With the traditional boom and bust cycle of the construction industry, the availability of construction professionals with practical and relevant experience has always been an issue.
The shortage of professional staff on an upward curve becomes a significant issue for companies that can hold them back from expanding at a rate that they may be capable of were those staff available. This skills shortage contributes to significant cost increases as companies compete for the services of a limited pool of expertise.
At the bottom of the curve, there is an excess of construction professionals resulting in many of them emigrating overseas to pursue construction opportunities where there is growth. Very often, when the home industry starts to recover, these professionals are settled in other countries and only a small percentage return early in a boom scenario.
How this problem arises
In an upward curve, people perceive the construction industry to have good employment opportunities so school leavers are encouraged to attend college on construction professional courses such as Engineering, Architecture & Quantity Surveying etc. However, in a recession the opposite is true and students are encouraged down alternative pathways in technology or business etc.
For example, Limerick Institute of Technology, who runs one of the leading Quantity Surveying Courses in Ireland in 2017, has a graduate class of 12, with a proposed 1st-year entry class for 2017/18 of 20. This course in 2008 would have had 60 graduates. If you multiply this downsizing of construction professionals over a multiple of colleges and universities offering construction professional courses then the reason for a shortage of skills as the market picks up is easy to identify.
Given the time period involved in gaining a degree in Project Management, Engineering, Architecture & Quantity Surveying of 4 years plus, it takes a minimum of 4-6 years to correct a staff shortfall at the start of an upward curve as people take time to recognise the employment opportunities and encourage students towards the construction professional courses in university and college.
Sourcing staff from other countries, who are maybe encountering a downward curve in their construction industry, can also be an issue in terms of availability, willingness to move location, cost, language and social barriers. Professional staff may be unwilling to return from a situation where high wages can be earned at the top of a boom situation to return to a country where wages are lower in a recovering economy and there is also a risk that the industry may not continue to recover. The costs associated with enticing people to a different country can be significant.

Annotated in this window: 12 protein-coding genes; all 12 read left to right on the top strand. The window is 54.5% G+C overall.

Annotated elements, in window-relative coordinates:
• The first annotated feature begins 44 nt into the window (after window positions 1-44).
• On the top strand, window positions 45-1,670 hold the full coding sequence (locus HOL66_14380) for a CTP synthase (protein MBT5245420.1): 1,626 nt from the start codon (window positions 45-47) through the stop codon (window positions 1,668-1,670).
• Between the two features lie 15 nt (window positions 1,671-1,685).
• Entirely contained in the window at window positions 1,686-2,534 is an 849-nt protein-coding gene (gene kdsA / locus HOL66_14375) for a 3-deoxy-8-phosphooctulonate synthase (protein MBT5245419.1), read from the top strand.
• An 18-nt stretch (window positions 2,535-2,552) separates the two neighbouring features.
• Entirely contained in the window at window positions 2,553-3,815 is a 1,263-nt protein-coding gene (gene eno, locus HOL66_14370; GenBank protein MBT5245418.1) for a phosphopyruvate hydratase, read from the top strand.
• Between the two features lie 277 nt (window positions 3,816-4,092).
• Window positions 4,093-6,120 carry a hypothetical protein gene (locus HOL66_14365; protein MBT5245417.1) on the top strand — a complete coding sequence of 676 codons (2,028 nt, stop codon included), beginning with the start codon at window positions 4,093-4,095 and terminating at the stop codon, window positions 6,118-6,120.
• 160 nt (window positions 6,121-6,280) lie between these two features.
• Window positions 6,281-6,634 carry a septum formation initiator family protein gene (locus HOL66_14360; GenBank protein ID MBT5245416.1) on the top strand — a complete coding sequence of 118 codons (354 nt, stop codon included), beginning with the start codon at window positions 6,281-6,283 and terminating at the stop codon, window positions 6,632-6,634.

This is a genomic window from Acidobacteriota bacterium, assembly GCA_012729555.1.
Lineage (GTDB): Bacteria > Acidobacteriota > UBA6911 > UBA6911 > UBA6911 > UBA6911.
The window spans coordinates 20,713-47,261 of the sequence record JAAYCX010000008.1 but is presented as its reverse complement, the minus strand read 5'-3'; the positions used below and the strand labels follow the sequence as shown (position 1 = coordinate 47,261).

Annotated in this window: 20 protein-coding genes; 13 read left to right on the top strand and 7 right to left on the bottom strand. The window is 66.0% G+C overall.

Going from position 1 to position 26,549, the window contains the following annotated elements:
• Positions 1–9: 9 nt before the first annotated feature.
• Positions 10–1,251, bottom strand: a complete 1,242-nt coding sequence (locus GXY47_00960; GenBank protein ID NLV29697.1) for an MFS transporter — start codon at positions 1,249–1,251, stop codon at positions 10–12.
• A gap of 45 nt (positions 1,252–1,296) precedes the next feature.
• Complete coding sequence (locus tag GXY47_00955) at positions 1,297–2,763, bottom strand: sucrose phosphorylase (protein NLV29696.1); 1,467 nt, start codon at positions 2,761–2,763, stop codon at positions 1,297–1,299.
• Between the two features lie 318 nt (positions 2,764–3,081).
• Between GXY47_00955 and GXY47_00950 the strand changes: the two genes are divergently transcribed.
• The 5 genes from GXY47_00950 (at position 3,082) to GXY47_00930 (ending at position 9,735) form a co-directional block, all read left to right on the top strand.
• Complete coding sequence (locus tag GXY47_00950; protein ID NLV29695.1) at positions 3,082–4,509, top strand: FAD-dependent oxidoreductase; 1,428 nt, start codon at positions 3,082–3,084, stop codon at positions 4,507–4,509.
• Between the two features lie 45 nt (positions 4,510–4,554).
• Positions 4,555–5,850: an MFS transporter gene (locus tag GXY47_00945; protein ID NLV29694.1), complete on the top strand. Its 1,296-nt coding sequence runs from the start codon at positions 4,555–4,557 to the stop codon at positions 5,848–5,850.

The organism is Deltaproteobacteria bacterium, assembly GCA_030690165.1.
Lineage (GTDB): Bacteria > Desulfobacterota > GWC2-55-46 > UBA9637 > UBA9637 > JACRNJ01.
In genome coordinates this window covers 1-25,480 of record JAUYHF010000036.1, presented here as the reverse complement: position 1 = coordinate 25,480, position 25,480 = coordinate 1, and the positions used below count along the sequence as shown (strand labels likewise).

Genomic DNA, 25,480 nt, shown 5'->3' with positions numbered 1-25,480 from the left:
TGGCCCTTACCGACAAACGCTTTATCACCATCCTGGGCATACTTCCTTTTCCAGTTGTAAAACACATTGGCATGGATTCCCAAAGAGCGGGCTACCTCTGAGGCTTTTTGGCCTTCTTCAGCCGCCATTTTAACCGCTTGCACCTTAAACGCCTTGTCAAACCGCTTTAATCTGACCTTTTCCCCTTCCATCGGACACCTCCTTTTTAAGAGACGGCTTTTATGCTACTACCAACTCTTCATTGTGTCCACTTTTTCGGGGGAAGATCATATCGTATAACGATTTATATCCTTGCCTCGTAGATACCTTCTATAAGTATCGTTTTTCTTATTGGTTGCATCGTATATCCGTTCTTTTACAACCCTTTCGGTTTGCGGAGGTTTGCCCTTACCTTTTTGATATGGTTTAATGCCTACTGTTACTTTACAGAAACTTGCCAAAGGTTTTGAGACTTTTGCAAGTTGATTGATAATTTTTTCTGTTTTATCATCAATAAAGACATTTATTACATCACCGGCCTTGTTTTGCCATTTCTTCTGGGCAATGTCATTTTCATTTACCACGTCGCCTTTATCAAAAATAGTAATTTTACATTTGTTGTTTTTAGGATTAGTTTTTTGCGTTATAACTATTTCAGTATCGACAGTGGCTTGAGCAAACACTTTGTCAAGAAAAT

How can this issue be addressed?
Longer term, the popularity of construction courses will increase the perception of job opportunity increases, but this is a 6-8 year process.
Medium term, college and university boards are looking to bring in students from other countries who have 3 year diploma/degree courses completed in construction-based disciplines and incorporate them into the 3rd year of degree courses here. This is a 2-4 year programme before it begins to have an effect.
Colleges and universities are also looking at running part time and evening courses for professionals to gain qualifications in various construction disciplines – but again it is a medium term solution.
So, in the shorter term, how can companies continue to grow and meet demand where a shortage of professional staff means that they are struggling to meet deadlines and missing out on the opportunity as a result?
Outsourcing of Work to 3rd parties
An alternative solution to staff shortages is to out-source the workload to 3rd party professional services teams who have the staff availability in-house.
The outsourcing of high volume short turnabout works needs to go to companies with the capacity to meet the deadlines and the required quality of the product.
It is important when looking at the outsourcing of works that the capacity of the 3rd party is taken into account. Small operations, while offering a certain service, are unlikely to be able to fit in high volumes of work within short time frames.
The outsourcing of these types of services can require a change of mindset for many companies, who would always traditionally have employed in-house teams for these operations. To expand in the marketplace that exists currently, many companies may need to change their focus from carrying out operations such as take-offs, bills of quantities production, claims management and backup internally to outsourcing to specialist businesses with the expertise and capacity to get the works completed within the allotted timeframes.
If you are considering outsourcing commercial services to facilitate your growth, please contact Paul Neenan (+353 (0) 85 7733165), who will be happy to help.